"But I was talking about seeing this sort of thing in vivo: many people haven't been there."
I not sure about the "In Vivo" signification (which is a biological / medical term), but I assume you meant "on the site of the conflict". So, according to you, Moore's non-documentary litterally "beams us" in Iraq, amongst the soldiers, the wounded, the dead. How didn't I realize that? I thought it was just a movie.

"When was the last time your country was overrun? When was the last time it was occupied by foreigners?"

answer: WWII (but what does it have to do with what we are arguing about?)

"My point is that this hasn't happened in the West since WW2. It's happened elsewhere. But not in the USA or in western Europe"

Thank you for this interesting information. But then again, have you seen footage of the Red Khmers in Cambodia, with the piles of human bones, have you seen the images of the recent Kosovo, of the terrible Rwanda. Or have you missed it all?

Then again, you claim that Michael Moore makes a good account of the past four years, so is it a movie about the past four years, or a movie about WEar In Iraq?

Finally, as for the good documenatry value pointed out by Toto and Jimmy, one can conclude after seeing this film, that the fact that UK is part of the coalition, is not relevant, that Blair unconditionnal support to the war (and therefore to Bush, but then, it's more difficult to portray Blair as a complete idiot, isn't it?) doesn't really matter , and that Iraq before war was a nice country, with happy people, happy families and happy children (the footage just before the bombing shows that), ignoring that the Iraqi people were suffering an murderous embargo for years (with a record Child mortality rate) and also that Iraq was (is?) a dictature.

Propaganda? yes.
Effective? I don't know.
Documentary? Not really.


Just a couple of remarks in response to N's last paragraph or so.

First, yes, I was struck by the fact that when the Coalition of the Willing was enumerated, the UK, Spain and other significant supporters were left out. Clearly he was trying to make a specific point in that sequence. Blair did turn up quite briefly in the Bonanza trailer. But Moore's purpose was explicitly to oust Bush, not to document the war. I agree, if you only watch this film, you'll get a pretty distorted image of the war. But (a) he admits he's biased, (b) it's a bias I endorse, and (c) it's a bias you don't get from too many other sources in the mainstream media. So I have no objection.

Second, regarding the condition of Iraq before the war, the embargo was not Saddam's doing but ours. Yes, the embargo was lifted after Saddam was overthrown, but we did not go to war against the embargo. I'm certainly no fan of Saddam, and yes, he was a dictator. But an article in The New York Times a couple of months ago quoted Iraqi women as saying that under Saddam they were not afraid to go to the market or the mosque, but now they are afraid to leave their homes lest they be raped. A dictatorship is hardly an ideal state, but it is a state. We have left them with nothing. I think Moore's point was that Bush's portrait of prewar Iraq was quite distorted.

Regarding propaganda film vs. documentary, I'll just leave you with a friend's succinct remark: "It's nice to have all the reasons I hate Dubya wrapped up in a nice little two-hour package."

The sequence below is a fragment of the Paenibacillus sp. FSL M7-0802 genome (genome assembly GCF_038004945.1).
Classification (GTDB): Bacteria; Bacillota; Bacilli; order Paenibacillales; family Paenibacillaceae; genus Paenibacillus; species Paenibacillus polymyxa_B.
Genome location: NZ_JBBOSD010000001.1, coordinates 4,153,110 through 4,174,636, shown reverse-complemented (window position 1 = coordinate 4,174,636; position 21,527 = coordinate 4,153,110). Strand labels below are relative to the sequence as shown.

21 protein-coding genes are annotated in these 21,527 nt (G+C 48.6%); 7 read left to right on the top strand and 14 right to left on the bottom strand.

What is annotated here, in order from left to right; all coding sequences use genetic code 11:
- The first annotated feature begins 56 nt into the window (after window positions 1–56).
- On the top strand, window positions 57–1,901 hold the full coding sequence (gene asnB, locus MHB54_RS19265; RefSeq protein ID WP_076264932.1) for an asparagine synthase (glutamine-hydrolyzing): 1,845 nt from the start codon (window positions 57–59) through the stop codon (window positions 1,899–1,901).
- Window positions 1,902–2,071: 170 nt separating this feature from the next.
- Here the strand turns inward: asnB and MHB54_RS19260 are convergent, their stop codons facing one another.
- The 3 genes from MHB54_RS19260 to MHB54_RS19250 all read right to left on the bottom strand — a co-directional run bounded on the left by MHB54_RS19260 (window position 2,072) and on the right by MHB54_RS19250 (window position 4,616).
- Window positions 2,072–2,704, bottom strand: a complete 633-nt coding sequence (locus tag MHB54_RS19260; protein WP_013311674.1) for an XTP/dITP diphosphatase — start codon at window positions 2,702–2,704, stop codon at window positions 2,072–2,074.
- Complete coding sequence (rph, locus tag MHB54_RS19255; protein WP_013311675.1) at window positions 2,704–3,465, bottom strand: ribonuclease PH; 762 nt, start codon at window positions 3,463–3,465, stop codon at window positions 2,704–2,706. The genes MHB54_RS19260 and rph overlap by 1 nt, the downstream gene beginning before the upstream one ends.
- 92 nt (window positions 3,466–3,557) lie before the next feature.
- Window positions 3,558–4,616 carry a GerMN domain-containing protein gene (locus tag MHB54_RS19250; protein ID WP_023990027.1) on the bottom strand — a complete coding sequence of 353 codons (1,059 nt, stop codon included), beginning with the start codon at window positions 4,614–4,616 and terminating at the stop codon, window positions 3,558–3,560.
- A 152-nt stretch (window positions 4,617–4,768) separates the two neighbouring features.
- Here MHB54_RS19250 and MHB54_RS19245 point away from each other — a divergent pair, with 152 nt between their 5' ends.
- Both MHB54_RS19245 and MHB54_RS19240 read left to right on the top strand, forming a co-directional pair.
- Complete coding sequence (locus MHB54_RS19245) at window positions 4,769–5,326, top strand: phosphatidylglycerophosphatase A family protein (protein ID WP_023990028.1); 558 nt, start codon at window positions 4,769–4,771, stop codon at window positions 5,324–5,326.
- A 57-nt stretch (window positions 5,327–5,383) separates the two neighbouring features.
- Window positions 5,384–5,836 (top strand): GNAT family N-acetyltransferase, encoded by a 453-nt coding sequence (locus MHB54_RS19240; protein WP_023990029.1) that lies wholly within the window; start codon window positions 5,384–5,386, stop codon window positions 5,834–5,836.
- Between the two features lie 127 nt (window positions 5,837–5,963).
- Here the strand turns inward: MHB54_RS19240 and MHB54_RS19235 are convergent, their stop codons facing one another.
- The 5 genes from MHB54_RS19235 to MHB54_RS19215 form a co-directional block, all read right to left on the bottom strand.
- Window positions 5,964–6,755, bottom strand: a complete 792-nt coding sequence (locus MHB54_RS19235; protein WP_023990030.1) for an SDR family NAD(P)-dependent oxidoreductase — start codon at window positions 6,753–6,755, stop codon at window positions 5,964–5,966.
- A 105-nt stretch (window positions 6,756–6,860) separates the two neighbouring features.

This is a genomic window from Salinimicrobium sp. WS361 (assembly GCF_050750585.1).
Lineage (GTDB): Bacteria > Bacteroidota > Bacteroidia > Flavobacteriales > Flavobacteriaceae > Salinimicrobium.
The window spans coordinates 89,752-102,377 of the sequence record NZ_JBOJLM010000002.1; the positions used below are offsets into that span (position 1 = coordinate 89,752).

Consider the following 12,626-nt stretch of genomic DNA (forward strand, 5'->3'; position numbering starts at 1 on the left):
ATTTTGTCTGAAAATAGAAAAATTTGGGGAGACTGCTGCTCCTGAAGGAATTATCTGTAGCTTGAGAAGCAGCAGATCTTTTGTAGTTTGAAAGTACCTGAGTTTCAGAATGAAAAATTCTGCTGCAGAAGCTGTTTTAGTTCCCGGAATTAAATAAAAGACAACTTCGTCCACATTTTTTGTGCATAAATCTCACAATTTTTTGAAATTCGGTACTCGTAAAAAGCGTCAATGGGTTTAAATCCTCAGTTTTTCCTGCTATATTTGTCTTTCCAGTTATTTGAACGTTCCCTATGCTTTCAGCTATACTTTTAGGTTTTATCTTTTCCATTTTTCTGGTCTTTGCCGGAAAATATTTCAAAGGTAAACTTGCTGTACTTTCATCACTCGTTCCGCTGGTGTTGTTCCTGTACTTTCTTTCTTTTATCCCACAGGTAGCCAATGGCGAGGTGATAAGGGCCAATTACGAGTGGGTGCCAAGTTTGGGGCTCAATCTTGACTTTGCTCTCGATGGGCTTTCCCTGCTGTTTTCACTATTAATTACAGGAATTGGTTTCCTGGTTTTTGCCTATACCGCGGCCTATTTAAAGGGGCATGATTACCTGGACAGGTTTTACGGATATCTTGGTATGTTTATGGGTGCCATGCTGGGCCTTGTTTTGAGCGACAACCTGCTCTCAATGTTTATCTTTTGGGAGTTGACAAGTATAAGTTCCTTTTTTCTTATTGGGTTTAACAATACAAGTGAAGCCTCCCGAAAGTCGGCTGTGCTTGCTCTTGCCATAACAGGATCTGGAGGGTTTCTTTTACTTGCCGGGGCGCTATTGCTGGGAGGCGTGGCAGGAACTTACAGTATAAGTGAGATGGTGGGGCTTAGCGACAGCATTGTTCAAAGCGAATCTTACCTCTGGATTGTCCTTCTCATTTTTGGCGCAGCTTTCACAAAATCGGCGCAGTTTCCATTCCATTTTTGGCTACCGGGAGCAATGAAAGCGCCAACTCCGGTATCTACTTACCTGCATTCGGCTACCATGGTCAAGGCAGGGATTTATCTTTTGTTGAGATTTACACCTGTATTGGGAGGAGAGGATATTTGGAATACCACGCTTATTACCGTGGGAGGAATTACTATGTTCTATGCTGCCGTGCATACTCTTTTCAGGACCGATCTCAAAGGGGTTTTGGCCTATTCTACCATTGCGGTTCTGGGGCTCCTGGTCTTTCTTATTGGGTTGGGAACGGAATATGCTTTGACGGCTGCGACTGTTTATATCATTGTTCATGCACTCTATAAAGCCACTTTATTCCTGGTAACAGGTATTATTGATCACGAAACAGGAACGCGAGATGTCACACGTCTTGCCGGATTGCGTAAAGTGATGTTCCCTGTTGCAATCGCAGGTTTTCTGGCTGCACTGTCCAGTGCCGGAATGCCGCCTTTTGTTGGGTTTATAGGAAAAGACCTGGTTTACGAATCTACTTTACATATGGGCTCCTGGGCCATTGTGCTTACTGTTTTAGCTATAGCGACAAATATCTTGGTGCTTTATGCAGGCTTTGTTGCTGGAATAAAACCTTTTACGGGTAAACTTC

Once again N misses my point. This was simply that I, and many others, have only experienced war through others; not directly. I also comment that this was not so much the case in WW2 when the military draft sent huge numbers of men to fight, and when much of the civilian population of Europe was buffeted around. Of course it's happened since, elsewhere, but again, this experience is second hand. (This wasn't the case for my parents: both were refugees at some point during the war, my father has yet to return to his homeland. It isn't the case for a cousin of mine, an officer who has lost men under his command.)

I know about these other wars: I was alive and aware of them when they happened. But how many historical documentaries do you get about them? Less, I would contend, than those concerning WW2. Probably because they are still considered too recent and might disturb audience sensibilities, and their attitude towards leaders who are still around to receive criticism.

We do hear about current wars, conflicts, or whatever. We do see footage. We do have notions of what's happening. But as it happens, we rarely get much depth (except in some newspapers and very few television services). And then the even is swept away from our memory as time moves on, often before the dust has settled. The media rarely return to such matters; it's left to "historians". Everybody else forgets, or end up with the distorted views of the time, without the perspective that time brings. When such things do appear, be they television documentaries, books or newpaper retrospectives, I welcome them. I have read some very interesting books and articles; seen some excellent television documentaries.

So my only experience of war is indirect. Although I hope it stays that way, I also want to understand it. War isn't just about peoples fighting for some reason or another; it's also about individuals. You have to remember what that means when you hear "another six soldiers were killed in Bagdad today." Another six coffins with the Stars and Stripes; another company left in fear about their fate, with mounting hatred for their faceless enemy; another six families who have lost father, mother, son, daughter, brother, sister.

Moore's presentation of the current war reminds me of that. What did he remind you about? More television? Great.